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The AACTA Awards and Australia’s ‘national imagination’

Cate Blanchett, AACTA Ambassador. Siebbi/Flickr

The Australian Academy of Cinema and Television Arts (AACTA) Awards are described as Australia’s version of the Oscars. Some wags call it the “Ozcars”. AACTAs are voted for by the screen industry, rather than through a popular vote as happens with television’s Logies.

In last night’s televised award ceremony, Geoffrey Rush described the Australians who make our film and television as “passionate custodians of our national imagination”. If the creators of our screen culture are charged with the responsibility of sharing Australia’s stories, then what do the AACTA results say about the nature of our “national imagination” in 2014.

To begin with, it’s impossible to ignore that the film categories were dominated by Baz Luhrmann’s The Great Gatsby. It took out a monumental 13 awards, including best lead actor for Leonardo DiCaprio. Though supported by Hollywood funding, the film was shot at Fox Studios in Sydney.

The list of AACTA (formerly Australian Film Institute) best actor recipients across time is a real “who’s who” of Australian acting. The recent award history includes David Gulpilil, Hugo Weaving, Eric Bana, David Wenham and Ben Mendelsohn. The American DiCaprio’s AACTA win follows last year’s award to Irish actor Chris O’Dowd for his work in The Sapphires.

International actors have taken out Australia’s premier film acting prize in the past. Swede Max von Sydow was recognised for his role in Father in 1900 and American Harvey Keitel for The Piano in 1993. Meryl Streep was named best actress in 1989 for Evil Angels, followed by Holly Hunter, who also starred in The Piano.

International collaboration on film and television continues to increase. It brings with it the successes of films like The Great Gatsby and best television mini-series winner The Lake (a co-production between BBC Two, UK TV Australia and the Sundance Channel). Nevertheless, these international partnerships make the idea of a uniquely Australian “national imagination” a little harder to define.

While the Academy Awards and BAFTAs do not restrict entries to American and British films respectively, the AACTAs only consider Australian productions. With our small industry, it seems logical that local film and television would struggle to be promoted and acknowledged with a similar eligibility policy.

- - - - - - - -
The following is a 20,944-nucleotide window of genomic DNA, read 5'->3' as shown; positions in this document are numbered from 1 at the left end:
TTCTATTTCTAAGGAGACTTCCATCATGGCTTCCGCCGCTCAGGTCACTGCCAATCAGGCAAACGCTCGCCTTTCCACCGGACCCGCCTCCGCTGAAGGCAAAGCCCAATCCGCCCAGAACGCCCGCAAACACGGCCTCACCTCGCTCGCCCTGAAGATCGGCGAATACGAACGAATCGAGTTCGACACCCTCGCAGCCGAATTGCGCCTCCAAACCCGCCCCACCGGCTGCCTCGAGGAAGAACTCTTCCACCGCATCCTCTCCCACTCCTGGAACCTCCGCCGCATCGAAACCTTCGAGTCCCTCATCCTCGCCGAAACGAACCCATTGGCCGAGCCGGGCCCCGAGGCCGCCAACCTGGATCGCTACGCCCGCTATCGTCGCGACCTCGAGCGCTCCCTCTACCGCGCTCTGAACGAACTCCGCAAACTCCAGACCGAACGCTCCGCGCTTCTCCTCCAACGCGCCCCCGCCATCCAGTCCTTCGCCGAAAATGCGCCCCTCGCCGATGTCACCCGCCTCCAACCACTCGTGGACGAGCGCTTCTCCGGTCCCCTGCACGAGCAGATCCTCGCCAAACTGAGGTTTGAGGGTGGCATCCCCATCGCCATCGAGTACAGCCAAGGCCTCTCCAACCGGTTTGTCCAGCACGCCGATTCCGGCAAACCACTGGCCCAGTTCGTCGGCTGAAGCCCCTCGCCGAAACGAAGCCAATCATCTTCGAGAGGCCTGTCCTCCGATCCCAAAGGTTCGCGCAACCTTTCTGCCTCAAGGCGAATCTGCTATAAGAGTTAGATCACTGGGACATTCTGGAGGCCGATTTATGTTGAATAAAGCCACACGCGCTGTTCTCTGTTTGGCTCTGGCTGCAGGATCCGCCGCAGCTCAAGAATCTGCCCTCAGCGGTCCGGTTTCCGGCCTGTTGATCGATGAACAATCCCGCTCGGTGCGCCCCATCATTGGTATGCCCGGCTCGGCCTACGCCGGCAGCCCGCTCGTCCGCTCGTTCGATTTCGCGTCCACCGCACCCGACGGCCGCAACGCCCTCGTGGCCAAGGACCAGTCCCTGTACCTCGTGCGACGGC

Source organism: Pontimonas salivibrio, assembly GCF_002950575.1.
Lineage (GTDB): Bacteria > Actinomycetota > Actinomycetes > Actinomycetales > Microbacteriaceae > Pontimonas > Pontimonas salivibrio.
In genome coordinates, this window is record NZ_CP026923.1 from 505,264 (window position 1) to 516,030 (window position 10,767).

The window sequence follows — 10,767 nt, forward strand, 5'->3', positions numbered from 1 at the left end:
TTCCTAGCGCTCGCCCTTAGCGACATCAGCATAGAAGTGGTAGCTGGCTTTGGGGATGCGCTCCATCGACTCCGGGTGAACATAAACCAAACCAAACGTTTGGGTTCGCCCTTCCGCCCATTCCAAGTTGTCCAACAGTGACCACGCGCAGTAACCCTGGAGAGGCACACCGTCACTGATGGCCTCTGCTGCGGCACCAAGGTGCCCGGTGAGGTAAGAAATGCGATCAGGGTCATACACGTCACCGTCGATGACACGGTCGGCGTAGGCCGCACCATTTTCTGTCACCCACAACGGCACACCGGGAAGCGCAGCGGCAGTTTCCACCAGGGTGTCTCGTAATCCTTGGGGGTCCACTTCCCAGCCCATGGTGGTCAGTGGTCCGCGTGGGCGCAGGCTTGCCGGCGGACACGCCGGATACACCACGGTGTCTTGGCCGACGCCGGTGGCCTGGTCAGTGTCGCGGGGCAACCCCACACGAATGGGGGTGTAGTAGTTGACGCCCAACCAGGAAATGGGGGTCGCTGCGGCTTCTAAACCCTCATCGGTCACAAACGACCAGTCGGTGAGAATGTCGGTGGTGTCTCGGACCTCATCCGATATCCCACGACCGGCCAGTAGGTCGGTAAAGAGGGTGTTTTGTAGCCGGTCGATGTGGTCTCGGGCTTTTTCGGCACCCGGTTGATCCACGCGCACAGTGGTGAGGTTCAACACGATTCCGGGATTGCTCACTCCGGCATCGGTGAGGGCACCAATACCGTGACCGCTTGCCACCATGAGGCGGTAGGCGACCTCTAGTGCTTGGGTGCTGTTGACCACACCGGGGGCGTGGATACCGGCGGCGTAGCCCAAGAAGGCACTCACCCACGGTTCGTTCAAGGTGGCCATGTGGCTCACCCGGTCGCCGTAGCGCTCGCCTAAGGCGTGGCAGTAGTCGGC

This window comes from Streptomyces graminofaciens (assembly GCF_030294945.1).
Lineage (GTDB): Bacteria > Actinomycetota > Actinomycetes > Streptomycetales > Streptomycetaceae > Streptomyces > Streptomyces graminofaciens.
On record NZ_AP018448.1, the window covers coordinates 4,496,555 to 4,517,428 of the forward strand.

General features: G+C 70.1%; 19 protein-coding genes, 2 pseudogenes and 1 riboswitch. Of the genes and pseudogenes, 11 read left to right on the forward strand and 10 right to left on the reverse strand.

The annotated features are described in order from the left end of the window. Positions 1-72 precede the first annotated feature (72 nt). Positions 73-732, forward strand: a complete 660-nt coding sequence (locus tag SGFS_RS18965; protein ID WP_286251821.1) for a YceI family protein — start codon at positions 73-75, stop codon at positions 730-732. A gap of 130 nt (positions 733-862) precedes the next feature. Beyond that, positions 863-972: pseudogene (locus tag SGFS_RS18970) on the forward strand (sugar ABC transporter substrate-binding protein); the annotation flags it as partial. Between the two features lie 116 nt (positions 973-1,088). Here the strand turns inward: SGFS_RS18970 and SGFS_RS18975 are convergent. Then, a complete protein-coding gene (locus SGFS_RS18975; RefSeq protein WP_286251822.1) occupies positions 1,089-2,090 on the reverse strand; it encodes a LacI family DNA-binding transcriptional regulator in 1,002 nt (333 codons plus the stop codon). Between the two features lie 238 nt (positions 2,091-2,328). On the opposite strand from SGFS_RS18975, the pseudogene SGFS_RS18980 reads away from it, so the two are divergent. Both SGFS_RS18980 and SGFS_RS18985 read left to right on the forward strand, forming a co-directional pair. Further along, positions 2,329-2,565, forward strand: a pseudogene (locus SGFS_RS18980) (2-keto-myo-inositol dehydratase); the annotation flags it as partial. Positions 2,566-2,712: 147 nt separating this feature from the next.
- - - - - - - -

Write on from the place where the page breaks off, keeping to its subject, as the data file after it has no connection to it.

In 2012, the AACTA International Awards were instituted to recognise film achievement “regardless of geography”. The International Awards are presented in their own dedicated ceremony in Los Angeles.

Given the national focus of the main AACTA awards, it could be more in keeping with the spirit of the AACTAs for international actors in Australian productions to be acknowledged at the International Awards. Or perhaps that would reinforce an unhelpfully provincial model of filmmaking?

Australian screen culture is changing with respect to its reach. High-profile Australian filmmakers and actors, including Luhrmann, Rush, Cate Blanchett and Nicole Kidman, have found success in much larger markets overseas. It is also showing signs of change within, especially with respect to the diversity of people working in Australian film and television.

The Raymond Longford award is the highest honour that can be bestowed within the Australian screen industry. Recipients must have made “a truly outstanding contribution to the enrichment of Australia’s screen environment and culture.”

It took 25 years before the Australian Film Institute presented the award to a woman, producer Sue Milliken in 1993.

Though only six actors had ever been recognised with the Raymond Longford award, all of them were male. Jacki Weaver yesterday became the first female actor to be acknowledged for an outstanding contribution to Australian film.

Video caption here.

The gradual chipping away of barriers to diversity in Australian film and television is evident not only in Weaver’s historic AACTA win. The award of best television drama to Redfern Now shows a new strength in local screen culture. The series not only weaves contemporary indigenous stories into our cultural fabric, but allows indigenous writers, directors, producers and actors to tell them.

Some online commentators have made something of a national pastime of lamenting the state of Australian film and television. Yet newer, more international ways of making film and television, as well as local attempts to tell a broader range of stories, seem to be changing our screen culture for the better.

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